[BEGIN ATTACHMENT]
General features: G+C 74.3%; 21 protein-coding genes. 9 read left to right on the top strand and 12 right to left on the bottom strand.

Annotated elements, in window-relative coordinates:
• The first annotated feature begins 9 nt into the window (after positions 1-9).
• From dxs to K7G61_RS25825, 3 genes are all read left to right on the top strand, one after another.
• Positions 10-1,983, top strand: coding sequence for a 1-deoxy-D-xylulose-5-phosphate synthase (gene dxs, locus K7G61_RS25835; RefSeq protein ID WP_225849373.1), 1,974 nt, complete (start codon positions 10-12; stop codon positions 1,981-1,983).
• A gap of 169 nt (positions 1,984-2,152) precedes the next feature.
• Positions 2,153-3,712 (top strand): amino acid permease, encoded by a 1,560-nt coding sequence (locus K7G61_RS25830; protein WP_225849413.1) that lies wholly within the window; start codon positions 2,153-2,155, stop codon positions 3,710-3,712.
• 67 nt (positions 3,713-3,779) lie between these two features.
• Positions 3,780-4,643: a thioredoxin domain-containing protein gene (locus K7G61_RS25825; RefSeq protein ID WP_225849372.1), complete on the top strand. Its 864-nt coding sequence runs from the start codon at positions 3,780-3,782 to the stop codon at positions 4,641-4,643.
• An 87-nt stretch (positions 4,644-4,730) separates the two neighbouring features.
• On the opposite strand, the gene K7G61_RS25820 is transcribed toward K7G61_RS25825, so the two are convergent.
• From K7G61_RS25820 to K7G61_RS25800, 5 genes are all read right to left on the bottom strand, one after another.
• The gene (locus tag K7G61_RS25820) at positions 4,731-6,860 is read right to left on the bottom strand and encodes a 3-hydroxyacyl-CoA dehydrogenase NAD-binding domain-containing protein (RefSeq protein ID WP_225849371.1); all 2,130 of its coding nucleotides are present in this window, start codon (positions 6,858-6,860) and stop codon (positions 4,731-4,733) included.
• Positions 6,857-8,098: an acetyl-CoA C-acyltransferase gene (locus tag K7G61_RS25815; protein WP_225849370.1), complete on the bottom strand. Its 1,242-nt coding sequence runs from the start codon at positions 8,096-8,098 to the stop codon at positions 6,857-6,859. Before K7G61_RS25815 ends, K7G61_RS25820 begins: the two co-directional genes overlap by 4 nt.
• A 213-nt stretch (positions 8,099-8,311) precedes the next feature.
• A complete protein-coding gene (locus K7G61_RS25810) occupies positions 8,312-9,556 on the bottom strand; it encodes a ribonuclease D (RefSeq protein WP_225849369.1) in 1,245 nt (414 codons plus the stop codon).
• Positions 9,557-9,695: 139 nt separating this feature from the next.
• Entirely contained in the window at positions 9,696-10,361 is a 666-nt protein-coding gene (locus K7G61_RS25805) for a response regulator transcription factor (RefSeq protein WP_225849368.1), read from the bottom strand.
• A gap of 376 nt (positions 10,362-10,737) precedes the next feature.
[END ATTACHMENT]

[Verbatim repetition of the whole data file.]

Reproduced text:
General features: G+C 74.3%; 21 protein-coding genes. 9 read left to right on the top strand and 12 right to left on the bottom strand.

Annotated elements, in window-relative coordinates:
• The first annotated feature begins 9 nt into the window (after positions 1-9).
• From dxs to K7G61_RS25825, 3 genes are all read left to right on the top strand, one after another.
• Positions 10-1,983, top strand: coding sequence for a 1-deoxy-D-xylulose-5-phosphate synthase (gene dxs, locus K7G61_RS25835; RefSeq protein ID WP_225849373.1), 1,974 nt, complete (start codon positions 10-12; stop codon positions 1,981-1,983).
• A gap of 169 nt (positions 1,984-2,152) precedes the next feature.
• Positions 2,153-3,712 (top strand): amino acid permease, encoded by a 1,560-nt coding sequence (locus K7G61_RS25830; protein WP_225849413.1) that lies wholly within the window; start codon positions 2,153-2,155, stop codon positions 3,710-3,712.
• 67 nt (positions 3,713-3,779) lie between these two features.
• Positions 3,780-4,643: a thioredoxin domain-containing protein gene (locus K7G61_RS25825; RefSeq protein ID WP_225849372.1), complete on the top strand. Its 864-nt coding sequence runs from the start codon at positions 3,780-3,782 to the stop codon at positions 4,641-4,643.
• An 87-nt stretch (positions 4,644-4,730) separates the two neighbouring features.
• On the opposite strand, the gene K7G61_RS25820 is transcribed toward K7G61_RS25825, so the two are convergent.
• From K7G61_RS25820 to K7G61_RS25800, 5 genes are all read right to left on the bottom strand, one after another.
• The gene (locus tag K7G61_RS25820) at positions 4,731-6,860 is read right to left on the bottom strand and encodes a 3-hydroxyacyl-CoA dehydrogenase NAD-binding domain-containing protein (RefSeq protein ID WP_225849371.1); all 2,130 of its coding nucleotides are present in this window, start codon (positions 6,858-6,860) and stop codon (positions 4,731-4,733) included.
• Positions 6,857-8,098: an acetyl-CoA C-acyltransferase gene (locus tag K7G61_RS25815; protein WP_225849370.1), complete on the bottom strand. Its 1,242-nt coding sequence runs from the start codon at positions 8,096-8,098 to the stop codon at positions 6,857-6,859. Before K7G61_RS25815 ends, K7G61_RS25820 begins: the two co-directional genes overlap by 4 nt.
• A 213-nt stretch (positions 8,099-8,311) precedes the next feature.
• A complete protein-coding gene (locus K7G61_RS25810) occupies positions 8,312-9,556 on the bottom strand; it encodes a ribonuclease D (RefSeq protein WP_225849369.1) in 1,245 nt (414 codons plus the stop codon).
• Positions 9,557-9,695: 139 nt separating this feature from the next.
• Entirely contained in the window at positions 9,696-10,361 is a 666-nt protein-coding gene (locus K7G61_RS25805) for a response regulator transcription factor (RefSeq protein WP_225849368.1), read from the bottom strand.
• A gap of 376 nt (positions 10,362-10,737) precedes the next feature.